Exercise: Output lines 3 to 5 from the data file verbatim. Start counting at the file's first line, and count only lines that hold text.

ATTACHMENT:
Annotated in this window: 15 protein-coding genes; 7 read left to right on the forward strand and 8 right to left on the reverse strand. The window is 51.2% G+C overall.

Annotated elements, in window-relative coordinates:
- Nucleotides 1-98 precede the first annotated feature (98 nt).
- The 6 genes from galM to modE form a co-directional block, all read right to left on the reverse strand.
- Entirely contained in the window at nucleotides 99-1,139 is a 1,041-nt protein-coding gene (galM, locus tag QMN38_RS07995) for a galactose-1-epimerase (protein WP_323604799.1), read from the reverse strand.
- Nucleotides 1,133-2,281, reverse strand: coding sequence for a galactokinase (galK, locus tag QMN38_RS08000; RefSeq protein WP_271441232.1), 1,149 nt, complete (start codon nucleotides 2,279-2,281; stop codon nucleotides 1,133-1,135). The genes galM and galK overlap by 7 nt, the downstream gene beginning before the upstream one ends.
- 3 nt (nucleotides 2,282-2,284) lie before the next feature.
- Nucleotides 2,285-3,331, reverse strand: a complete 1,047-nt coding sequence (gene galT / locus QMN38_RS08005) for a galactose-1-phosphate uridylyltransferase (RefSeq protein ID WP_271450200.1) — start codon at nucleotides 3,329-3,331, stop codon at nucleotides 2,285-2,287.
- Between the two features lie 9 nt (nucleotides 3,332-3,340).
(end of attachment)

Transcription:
- Nucleotides 1-98 precede the first annotated feature (98 nt).
- The 6 genes from galM to modE form a co-directional block, all read right to left on the reverse strand.
- Entirely contained in the window at nucleotides 99-1,139 is a 1,041-nt protein-coding gene (galM, locus tag QMN38_RS07995) for a galactose-1-epimerase (protein WP_323604799.1), read from the reverse strand.